Calling such aspirational deal-making common in politics, Rovner asked the prosecutor, “where is the line.”
The ex-governor’s objective was to obtain something for himself, Bonamici said. “He wasn’t all that particular about what that was going to be,” she said.
The Senate-seat allegations were just part of the case against Blagojevich. He was accused of tying to official acts campaign contributions sought from a racetrack operator, executives at a children’s hospital and a road-paving trade association, and the brother of Chicago Mayor Rahm Emanuel.
While jurors in the second trial failed to reach a decision on two counts and acquitted him on a third, the panel found Blagojevich guilty of wire fraud, attempted extortion, conspiracy to commit extortion, conspiracy to solicit a bribe and bribe solicitation.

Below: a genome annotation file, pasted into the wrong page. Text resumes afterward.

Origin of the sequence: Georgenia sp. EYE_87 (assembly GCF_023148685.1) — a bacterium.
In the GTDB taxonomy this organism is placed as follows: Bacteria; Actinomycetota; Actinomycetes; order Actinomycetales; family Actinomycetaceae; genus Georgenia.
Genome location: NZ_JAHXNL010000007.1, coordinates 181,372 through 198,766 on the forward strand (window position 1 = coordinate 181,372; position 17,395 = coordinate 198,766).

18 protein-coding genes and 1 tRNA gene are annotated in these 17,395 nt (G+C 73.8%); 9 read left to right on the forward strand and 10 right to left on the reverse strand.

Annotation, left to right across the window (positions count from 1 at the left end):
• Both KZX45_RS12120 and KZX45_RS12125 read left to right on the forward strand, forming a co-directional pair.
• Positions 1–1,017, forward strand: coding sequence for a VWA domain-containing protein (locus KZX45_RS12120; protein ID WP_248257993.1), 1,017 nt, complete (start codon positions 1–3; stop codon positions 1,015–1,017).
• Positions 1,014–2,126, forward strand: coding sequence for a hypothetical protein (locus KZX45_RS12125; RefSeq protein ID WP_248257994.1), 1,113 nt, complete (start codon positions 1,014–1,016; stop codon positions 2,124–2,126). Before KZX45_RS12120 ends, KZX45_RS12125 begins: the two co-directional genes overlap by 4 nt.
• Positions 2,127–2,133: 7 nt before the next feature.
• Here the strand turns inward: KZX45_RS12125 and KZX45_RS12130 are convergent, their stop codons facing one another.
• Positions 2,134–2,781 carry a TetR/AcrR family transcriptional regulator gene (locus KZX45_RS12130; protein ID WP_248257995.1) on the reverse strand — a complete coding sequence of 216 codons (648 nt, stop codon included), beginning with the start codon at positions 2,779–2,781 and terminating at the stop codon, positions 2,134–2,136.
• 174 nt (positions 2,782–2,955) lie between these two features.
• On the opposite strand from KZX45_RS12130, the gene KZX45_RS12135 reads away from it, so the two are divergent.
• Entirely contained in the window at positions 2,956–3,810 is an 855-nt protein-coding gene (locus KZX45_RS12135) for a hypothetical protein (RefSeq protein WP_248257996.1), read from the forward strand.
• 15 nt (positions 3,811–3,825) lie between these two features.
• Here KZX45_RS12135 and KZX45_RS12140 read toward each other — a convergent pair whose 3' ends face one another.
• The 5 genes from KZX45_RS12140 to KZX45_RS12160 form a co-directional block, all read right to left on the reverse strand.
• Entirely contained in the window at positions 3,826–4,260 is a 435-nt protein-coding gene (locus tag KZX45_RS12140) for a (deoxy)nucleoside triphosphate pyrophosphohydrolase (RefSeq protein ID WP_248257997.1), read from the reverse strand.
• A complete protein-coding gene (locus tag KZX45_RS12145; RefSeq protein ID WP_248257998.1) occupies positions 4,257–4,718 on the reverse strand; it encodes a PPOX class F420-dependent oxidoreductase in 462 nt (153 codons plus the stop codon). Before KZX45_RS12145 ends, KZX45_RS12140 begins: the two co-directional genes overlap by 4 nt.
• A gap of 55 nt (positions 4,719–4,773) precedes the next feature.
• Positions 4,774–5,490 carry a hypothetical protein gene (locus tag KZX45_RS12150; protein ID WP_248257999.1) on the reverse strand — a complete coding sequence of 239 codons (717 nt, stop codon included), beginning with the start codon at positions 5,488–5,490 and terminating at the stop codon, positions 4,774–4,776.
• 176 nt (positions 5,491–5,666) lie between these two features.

Among those crimes, he was convicted for advancing a scheme to get $1.5 million in campaign money offered by supporters of then-U.S. Representative Jesse Jackson Jr. of Chicago, who wanted him to be appointed Obama’s successor in the Senate. The position went to one-time state Attorney General Roland Burris.
Jackson and the mayor were defense witnesses at the second trial. Blagojevich testified, too.
Evidence against him included testimony by people who pleaded guilty and agreed to cooperate with the government’s probe, as well as recordings from wiretaps on Blagojevich’s phones and a microphone planted at his campaign office.
U.S. District Judge James B. Zagel, who presided over both trials, sentenced Blagojevich to 14 years in prison in December 2011.
Blagojevich’s lawyers maintain the evidence doesn’t prove the governor committed crimes.